less steep, with a short stretch of rampart with inner ditch.
Within the enclosure is one prominent sub-dividing bank running from the south-western crags towards the centre of the site, where it is cut short by a modern stone dyke, beyond which all traces of its extension north-westwards have been ploughed out. At its southern end at the top of the crags is a small entrance, with a possible hut circle against the north side. Along the east side of the bank are three hut circles of diameters of 5m-8m, and a small D-shaped enclosure with an entrance against the bank in the north side. A further hut circle of 5m diameter lies near the south-east corner of the earthwork. There are remains of a bank running from the D-shaped enclosure to the south-east corner thereby enclosing the hut circle area. The stone dyke which cuts right across the earthwork from north-east to south-west, crosses a hut circle of 10m diameter, no traces of which remain on the south side of the wall. This is situated near the top of the south-western crags.
On the north, west and south sides, 60m to 90m outside the earthwork are remains of a rampart, which has an outer ditch on the north side, where it traverses very steep slopes. On the west side it crosses the little vale, and has been reduced by ploughing to a scarp. On the south side it follows the top of a line of small crags, fading out wherever the slopes become precipitous. There are no traces of an extension of this rampart down the slopes on the east side.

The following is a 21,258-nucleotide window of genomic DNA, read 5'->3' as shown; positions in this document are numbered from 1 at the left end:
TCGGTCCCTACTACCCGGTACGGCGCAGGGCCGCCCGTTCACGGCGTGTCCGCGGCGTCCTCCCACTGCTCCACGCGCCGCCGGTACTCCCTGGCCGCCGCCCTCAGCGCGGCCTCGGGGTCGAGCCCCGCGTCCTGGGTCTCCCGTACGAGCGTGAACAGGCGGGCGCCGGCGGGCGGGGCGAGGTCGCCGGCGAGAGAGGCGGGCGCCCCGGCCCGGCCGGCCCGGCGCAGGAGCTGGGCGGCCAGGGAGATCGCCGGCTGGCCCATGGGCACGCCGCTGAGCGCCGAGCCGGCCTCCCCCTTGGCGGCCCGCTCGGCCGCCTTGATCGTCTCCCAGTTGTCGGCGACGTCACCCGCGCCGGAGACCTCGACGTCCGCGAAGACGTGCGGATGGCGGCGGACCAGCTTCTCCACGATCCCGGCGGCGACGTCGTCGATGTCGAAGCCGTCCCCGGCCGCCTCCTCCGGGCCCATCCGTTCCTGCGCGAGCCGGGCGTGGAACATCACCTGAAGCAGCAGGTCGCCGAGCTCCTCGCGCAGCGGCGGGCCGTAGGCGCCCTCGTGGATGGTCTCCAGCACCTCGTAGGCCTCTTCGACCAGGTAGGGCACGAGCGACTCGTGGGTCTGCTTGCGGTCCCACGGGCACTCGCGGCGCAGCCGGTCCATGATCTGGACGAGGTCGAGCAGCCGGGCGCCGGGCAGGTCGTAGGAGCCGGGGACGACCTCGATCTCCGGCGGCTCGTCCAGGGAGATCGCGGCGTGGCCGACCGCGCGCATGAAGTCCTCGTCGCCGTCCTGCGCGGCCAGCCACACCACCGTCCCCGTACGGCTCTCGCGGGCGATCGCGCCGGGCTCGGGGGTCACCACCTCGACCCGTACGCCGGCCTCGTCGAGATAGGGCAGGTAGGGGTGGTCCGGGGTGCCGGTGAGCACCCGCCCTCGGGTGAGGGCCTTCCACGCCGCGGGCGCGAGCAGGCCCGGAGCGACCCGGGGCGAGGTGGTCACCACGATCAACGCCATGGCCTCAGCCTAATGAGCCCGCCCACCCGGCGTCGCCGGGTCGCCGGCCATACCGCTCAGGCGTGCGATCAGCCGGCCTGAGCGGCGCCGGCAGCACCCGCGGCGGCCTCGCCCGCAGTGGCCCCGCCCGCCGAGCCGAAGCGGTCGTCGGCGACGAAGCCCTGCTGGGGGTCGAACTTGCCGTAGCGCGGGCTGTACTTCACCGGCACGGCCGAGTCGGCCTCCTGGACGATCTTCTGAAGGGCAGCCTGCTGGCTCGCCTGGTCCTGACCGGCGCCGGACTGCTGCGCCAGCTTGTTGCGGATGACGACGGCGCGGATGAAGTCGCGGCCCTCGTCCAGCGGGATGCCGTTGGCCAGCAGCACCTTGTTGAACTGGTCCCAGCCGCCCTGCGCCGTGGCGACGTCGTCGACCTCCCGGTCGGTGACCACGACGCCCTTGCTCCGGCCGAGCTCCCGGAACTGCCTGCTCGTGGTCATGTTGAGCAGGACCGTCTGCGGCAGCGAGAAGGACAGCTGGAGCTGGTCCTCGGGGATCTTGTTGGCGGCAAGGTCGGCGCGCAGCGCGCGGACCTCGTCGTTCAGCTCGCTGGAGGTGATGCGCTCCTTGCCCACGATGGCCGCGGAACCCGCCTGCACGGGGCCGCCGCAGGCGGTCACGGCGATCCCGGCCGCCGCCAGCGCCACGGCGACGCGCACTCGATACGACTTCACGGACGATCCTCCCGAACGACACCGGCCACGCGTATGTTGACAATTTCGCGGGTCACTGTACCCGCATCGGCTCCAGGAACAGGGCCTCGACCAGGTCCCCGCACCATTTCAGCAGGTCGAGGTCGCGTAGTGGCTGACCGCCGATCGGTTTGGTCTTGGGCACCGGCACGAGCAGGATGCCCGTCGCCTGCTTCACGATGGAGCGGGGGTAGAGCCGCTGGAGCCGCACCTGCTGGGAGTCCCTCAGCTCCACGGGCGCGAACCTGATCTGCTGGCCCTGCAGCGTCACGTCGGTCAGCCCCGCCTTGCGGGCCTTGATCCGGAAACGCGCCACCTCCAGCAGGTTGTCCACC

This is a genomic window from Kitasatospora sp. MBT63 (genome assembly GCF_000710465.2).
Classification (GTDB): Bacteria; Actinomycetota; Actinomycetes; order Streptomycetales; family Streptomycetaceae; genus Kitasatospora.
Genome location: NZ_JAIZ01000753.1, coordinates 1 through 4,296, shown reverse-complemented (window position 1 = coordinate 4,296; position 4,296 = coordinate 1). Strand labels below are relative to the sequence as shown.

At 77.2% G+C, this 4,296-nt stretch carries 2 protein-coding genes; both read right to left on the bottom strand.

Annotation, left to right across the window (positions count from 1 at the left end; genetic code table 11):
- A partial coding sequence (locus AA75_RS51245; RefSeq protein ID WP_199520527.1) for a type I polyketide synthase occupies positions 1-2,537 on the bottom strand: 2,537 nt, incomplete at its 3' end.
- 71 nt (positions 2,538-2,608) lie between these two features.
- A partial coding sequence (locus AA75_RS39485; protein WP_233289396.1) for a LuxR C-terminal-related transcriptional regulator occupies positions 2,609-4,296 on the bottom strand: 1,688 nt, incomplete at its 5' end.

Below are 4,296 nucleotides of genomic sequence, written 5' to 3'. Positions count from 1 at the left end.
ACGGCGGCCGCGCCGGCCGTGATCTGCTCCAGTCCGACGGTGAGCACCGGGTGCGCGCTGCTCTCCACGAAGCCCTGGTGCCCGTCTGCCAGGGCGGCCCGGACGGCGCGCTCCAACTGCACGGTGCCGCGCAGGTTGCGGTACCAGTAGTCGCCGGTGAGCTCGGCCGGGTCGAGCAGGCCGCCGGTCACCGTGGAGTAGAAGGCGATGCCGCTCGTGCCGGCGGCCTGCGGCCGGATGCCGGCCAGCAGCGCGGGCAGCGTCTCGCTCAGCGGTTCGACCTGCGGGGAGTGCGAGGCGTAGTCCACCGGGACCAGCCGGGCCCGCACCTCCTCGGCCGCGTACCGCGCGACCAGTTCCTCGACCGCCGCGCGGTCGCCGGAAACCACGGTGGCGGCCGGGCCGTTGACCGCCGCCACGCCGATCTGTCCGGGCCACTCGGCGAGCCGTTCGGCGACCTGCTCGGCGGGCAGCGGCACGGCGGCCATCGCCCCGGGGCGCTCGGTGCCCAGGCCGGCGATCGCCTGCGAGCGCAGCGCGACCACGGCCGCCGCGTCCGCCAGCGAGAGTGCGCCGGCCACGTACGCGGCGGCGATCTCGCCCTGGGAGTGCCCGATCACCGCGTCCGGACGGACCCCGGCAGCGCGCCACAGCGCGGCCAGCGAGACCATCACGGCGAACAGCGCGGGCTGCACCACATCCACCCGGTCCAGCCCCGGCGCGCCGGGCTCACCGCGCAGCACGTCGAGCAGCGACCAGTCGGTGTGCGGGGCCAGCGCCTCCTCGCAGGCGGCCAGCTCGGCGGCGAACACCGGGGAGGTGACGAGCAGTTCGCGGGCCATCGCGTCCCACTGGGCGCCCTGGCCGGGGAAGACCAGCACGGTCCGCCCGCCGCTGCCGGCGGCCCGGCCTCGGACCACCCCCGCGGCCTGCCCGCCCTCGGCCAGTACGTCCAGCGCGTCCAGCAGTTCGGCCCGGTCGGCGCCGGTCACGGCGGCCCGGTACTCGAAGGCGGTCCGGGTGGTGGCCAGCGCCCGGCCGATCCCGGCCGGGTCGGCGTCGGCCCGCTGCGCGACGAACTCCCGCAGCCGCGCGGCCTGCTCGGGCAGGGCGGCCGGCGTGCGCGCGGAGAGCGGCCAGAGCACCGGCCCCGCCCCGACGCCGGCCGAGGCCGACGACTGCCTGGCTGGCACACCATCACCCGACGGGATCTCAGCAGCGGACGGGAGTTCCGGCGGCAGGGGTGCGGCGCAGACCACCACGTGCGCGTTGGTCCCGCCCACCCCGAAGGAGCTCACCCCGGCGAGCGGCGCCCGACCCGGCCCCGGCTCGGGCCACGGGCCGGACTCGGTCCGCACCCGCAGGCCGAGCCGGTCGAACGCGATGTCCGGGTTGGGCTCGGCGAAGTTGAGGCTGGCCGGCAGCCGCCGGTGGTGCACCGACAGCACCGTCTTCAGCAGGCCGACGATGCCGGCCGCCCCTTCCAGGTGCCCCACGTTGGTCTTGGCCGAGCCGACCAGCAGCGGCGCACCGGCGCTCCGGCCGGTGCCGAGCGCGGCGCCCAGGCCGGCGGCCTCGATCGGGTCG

The ramparts where they are not turfed over, are seen to be composed of earth, stones and boulders. (8)
Listed under pre-Roman Iron Age multivallate [forts, settlements and enclosures] with overlying settlement of round stone huts. (9)
Temporarily by-passed owing to bracken cover. A reasonably well preserved fort, generally as described by previous authorities. The partially circumscribing bank and ditch exhibits all the characteristics (as noted by Honeyman) of this type of feature where it occurs with local IA works. In this case, although there is no evidence of an E side, it can be said to form the major part of an
enclosure which contributes nothing to the defensive system. If, as seems likely, it is comtemporary, therefore it can only be viewed as some form of stock or cultivation annex. Evidence of occupation in the main fort is limited to an internal D-shaped enclosure and four possible stone-founded hut sites, but is sufficient to justify Jobey's claim to secondary RB settlement. Re-surveyed at 1:2500. (10)
Field investigation of outer enclosure of Old Rothbury hillfort revealed a hut circle located at north end of terrace behind the fort, immediately at the foot of crags which rise to north and just below external rampart lines. Site survives as an earthwork ring bank, 6m external diameter with entrance to west. Wall foundations are represented by a 0.75m wide heather-covered bank standing 0.2m high. No stone content visible. No external features associated with site. (11)
Larger than usual hillfort with later Romano-British settlement. Twin ramparts on north; only a single one visible on south. Foundations on six hut circles inside. (12)
Old Rothbury, NU 046020. Enclosed settlement of round stone houses. (13)
NU 0465 0200. Old Rothbury multivallate hillfort (and cairnfield). Scheduled RSM No 20887/01. Immediately to the E of the hillfort there are several platforms scooped into the hillside, some may be the result of local quarrying but others are identified as house platforms located immediately outside the E entrance of the hillfort. (14)
Excavations carried out inside the hillfort by D D Dixon in 1921 - presumably at the centre of the hillfort. Uncovered a large pit 6 ft. across, with infilling "made soil and much charcoal in the filling". The single artefact recovered - current (2006) location of which is unknown - was a single piece of pottery then ascribed an Early Iron Age date. (15)
FIELD SURVEY, Hill forts and settlements in Northumberland ; G Jobey